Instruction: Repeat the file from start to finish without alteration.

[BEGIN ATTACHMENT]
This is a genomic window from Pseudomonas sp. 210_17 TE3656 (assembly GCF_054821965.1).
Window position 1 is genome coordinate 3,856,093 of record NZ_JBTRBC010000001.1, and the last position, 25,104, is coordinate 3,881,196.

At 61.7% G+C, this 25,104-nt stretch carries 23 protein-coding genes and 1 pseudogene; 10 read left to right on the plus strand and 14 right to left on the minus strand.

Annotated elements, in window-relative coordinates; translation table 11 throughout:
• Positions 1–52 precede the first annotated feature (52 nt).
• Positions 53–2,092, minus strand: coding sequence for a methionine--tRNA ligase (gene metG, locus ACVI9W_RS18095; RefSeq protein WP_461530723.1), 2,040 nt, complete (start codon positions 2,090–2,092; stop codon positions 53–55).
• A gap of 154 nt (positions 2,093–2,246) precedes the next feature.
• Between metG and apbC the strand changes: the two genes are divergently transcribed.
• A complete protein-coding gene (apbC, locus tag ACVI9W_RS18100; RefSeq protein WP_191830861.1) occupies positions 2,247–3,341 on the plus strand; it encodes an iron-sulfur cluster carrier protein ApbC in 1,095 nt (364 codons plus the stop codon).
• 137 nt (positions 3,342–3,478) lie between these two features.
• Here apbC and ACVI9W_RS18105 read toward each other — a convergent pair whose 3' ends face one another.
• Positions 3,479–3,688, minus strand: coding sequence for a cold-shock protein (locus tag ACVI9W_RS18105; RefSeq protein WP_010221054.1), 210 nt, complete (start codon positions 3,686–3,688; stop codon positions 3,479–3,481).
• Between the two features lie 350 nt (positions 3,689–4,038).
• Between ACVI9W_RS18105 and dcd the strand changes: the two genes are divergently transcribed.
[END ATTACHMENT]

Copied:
This is a genomic window from Pseudomonas sp. 210_17 TE3656 (assembly GCF_054821965.1).
Window position 1 is genome coordinate 3,856,093 of record NZ_JBTRBC010000001.1, and the last position, 25,104, is coordinate 3,881,196.

At 61.7% G+C, this 25,104-nt stretch carries 23 protein-coding genes and 1 pseudogene; 10 read left to right on the plus strand and 14 right to left on the minus strand.

Annotated elements, in window-relative coordinates; translation table 11 throughout:
• Positions 1–52 precede the first annotated feature (52 nt).
• Positions 53–2,092, minus strand: coding sequence for a methionine--tRNA ligase (gene metG, locus ACVI9W_RS18095; RefSeq protein WP_461530723.1), 2,040 nt, complete (start codon positions 2,090–2,092; stop codon positions 53–55).
• A gap of 154 nt (positions 2,093–2,246) precedes the next feature.
• Between metG and apbC the strand changes: the two genes are divergently transcribed.
• A complete protein-coding gene (apbC, locus tag ACVI9W_RS18100; RefSeq protein WP_191830861.1) occupies positions 2,247–3,341 on the plus strand; it encodes an iron-sulfur cluster carrier protein ApbC in 1,095 nt (364 codons plus the stop codon).
• 137 nt (positions 3,342–3,478) lie between these two features.
• Here apbC and ACVI9W_RS18105 read toward each other — a convergent pair whose 3' ends face one another.
• Positions 3,479–3,688, minus strand: coding sequence for a cold-shock protein (locus tag ACVI9W_RS18105; RefSeq protein WP_010221054.1), 210 nt, complete (start codon positions 3,686–3,688; stop codon positions 3,479–3,481).
• Between the two features lie 350 nt (positions 3,689–4,038).
• Between ACVI9W_RS18105 and dcd the strand changes: the two genes are divergently transcribed.